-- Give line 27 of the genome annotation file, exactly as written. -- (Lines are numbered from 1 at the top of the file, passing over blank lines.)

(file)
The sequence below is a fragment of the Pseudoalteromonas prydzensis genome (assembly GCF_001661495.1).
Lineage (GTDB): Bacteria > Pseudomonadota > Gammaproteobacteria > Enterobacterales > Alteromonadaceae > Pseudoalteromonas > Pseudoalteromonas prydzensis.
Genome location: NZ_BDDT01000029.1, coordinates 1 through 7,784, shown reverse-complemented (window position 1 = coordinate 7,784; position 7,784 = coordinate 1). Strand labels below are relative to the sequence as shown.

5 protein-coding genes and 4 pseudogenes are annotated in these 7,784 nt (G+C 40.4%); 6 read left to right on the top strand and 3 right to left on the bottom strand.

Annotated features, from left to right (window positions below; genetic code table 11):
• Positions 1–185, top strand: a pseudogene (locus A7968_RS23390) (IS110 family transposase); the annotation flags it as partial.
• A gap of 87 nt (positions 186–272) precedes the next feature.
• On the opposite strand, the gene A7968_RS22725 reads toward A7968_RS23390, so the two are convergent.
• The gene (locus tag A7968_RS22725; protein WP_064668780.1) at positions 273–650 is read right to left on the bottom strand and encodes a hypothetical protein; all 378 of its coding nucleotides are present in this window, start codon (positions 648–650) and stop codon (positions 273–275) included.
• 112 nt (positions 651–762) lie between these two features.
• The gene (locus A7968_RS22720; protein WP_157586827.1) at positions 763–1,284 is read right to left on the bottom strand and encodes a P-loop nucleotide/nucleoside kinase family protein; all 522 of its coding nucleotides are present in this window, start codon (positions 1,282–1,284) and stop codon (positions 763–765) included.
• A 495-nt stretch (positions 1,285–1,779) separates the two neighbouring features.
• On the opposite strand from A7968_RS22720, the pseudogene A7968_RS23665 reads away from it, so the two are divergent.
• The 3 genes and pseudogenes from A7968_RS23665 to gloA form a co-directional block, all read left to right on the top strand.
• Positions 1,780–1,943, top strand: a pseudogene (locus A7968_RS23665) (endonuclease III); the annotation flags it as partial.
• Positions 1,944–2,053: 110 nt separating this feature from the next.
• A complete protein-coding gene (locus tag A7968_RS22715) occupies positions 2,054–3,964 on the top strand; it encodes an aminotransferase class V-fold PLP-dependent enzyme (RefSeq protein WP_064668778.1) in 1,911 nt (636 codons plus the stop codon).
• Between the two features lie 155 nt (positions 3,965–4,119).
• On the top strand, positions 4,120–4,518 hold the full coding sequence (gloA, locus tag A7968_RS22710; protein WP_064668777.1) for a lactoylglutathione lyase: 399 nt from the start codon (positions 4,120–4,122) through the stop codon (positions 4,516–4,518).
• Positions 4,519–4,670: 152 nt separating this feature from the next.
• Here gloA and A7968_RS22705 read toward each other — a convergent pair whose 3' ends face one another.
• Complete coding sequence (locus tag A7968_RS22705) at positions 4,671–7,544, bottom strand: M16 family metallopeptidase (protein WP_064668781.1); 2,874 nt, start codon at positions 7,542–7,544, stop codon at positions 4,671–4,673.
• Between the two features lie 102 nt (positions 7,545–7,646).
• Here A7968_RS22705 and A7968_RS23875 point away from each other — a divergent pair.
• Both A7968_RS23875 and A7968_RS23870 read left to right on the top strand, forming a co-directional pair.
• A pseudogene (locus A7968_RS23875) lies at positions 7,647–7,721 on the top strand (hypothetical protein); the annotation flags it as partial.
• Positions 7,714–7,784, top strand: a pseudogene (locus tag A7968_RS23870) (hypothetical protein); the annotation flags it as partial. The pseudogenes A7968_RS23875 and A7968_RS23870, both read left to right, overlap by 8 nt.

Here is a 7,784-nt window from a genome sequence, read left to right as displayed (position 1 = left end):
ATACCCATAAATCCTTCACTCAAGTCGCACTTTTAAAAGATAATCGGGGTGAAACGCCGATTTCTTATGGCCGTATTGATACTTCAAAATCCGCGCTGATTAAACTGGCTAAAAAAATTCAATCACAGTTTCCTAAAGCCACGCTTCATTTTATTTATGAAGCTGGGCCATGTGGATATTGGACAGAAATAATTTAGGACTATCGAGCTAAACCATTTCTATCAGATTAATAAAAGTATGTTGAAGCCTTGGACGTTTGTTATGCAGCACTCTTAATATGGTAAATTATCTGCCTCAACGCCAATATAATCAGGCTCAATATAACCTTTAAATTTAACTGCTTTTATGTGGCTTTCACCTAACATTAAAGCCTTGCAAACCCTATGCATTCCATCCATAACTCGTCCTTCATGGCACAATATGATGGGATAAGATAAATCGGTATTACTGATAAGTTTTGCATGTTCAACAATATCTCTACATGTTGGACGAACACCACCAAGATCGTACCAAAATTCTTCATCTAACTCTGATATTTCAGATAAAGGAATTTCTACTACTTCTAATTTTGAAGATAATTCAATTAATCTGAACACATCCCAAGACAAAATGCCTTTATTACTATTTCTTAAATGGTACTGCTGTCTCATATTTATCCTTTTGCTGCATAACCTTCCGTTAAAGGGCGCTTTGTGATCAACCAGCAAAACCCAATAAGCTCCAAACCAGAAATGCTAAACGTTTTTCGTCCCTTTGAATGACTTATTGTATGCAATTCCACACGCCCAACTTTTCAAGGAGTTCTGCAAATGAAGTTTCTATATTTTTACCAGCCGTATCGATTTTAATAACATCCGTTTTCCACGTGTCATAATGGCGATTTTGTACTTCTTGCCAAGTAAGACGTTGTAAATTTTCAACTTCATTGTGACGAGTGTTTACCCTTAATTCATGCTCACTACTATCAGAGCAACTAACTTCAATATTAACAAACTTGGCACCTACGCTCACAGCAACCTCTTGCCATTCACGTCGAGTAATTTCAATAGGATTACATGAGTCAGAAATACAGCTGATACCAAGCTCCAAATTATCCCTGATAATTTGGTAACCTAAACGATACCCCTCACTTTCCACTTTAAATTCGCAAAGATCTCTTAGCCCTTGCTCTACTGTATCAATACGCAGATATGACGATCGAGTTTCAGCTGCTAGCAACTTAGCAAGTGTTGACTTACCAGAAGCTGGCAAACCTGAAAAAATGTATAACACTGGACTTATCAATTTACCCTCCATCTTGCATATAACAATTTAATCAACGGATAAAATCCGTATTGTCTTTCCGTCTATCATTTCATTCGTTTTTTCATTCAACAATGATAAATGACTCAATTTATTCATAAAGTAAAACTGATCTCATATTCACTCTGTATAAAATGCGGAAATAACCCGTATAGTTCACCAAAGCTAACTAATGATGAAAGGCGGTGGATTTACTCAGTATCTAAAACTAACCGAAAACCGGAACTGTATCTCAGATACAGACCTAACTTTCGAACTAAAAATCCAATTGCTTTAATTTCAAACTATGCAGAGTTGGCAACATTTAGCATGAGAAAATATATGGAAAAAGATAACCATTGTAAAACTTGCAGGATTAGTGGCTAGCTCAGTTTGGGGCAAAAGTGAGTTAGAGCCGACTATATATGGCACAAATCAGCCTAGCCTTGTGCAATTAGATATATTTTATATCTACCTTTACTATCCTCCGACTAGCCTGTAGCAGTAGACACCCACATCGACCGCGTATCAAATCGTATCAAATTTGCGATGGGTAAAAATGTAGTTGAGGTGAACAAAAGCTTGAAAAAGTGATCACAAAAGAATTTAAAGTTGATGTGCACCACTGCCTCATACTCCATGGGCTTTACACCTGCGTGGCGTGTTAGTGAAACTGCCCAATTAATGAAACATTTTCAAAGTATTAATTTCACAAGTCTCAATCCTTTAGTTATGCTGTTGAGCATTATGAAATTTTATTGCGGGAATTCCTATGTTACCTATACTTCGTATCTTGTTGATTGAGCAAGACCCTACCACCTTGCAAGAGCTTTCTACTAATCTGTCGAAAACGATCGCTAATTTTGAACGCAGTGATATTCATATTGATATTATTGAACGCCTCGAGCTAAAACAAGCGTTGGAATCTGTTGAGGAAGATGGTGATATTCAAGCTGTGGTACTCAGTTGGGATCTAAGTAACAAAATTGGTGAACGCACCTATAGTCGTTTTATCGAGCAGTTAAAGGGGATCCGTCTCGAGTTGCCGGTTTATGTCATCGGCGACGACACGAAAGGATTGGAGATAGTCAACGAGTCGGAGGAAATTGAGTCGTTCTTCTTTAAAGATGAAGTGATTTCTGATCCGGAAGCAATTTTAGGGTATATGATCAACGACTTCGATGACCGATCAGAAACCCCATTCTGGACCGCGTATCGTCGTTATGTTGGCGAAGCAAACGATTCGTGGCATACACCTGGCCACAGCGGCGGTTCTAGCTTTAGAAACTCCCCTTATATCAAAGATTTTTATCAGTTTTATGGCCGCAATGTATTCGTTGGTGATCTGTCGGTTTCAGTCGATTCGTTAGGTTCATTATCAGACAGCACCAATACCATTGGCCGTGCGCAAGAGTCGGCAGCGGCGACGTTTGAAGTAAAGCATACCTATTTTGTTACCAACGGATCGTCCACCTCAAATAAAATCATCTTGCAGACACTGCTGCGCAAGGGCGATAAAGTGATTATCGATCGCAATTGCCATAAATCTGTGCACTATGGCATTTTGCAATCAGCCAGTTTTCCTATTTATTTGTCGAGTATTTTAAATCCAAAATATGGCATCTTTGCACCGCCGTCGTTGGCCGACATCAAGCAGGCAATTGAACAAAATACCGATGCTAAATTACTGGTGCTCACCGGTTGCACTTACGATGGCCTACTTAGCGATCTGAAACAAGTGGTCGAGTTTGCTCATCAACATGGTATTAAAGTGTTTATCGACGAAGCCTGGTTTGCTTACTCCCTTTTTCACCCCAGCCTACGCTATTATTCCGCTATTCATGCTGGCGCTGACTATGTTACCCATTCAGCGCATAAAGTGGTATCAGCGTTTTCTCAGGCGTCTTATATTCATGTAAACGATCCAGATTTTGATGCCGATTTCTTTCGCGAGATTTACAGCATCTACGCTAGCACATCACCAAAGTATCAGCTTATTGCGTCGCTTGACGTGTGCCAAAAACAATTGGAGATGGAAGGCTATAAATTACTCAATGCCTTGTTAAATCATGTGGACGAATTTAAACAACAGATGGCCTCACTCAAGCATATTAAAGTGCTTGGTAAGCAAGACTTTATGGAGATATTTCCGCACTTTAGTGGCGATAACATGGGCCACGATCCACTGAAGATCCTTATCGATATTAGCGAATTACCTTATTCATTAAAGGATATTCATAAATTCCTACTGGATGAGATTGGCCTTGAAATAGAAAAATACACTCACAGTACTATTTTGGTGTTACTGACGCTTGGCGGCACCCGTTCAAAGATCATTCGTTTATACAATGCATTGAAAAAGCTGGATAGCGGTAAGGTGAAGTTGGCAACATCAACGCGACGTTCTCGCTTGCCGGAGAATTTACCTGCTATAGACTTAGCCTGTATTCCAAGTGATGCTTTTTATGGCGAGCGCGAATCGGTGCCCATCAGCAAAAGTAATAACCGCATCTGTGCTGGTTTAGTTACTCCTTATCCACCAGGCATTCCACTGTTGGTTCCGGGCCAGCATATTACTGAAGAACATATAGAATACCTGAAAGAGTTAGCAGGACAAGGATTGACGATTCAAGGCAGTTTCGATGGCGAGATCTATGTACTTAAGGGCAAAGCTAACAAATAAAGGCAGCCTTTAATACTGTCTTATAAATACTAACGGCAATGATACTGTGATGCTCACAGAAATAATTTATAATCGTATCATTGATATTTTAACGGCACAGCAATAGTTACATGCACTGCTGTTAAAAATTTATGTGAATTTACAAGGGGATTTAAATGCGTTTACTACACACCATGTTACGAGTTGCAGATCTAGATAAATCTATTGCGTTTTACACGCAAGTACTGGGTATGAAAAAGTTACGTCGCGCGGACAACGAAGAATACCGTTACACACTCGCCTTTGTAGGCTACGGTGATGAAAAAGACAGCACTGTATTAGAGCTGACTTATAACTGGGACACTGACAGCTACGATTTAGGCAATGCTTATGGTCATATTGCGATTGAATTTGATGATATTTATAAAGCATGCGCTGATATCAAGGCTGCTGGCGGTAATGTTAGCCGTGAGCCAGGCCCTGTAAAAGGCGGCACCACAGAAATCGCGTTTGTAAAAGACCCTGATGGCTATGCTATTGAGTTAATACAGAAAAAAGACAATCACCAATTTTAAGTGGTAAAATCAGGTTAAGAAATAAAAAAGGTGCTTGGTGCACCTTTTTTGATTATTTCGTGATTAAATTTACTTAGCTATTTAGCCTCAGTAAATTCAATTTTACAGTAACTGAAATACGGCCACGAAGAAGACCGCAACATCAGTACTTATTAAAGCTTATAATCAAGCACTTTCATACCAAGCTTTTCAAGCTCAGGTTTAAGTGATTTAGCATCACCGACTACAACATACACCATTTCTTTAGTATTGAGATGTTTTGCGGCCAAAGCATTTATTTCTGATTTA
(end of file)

• Positions 7,714–7,784, top strand: a pseudogene (locus tag A7968_RS23870) (hypothetical protein); the annotation flags it as partial. The pseudogenes A7968_RS23875 and A7968_RS23870, both read left to right, overlap by 8 nt.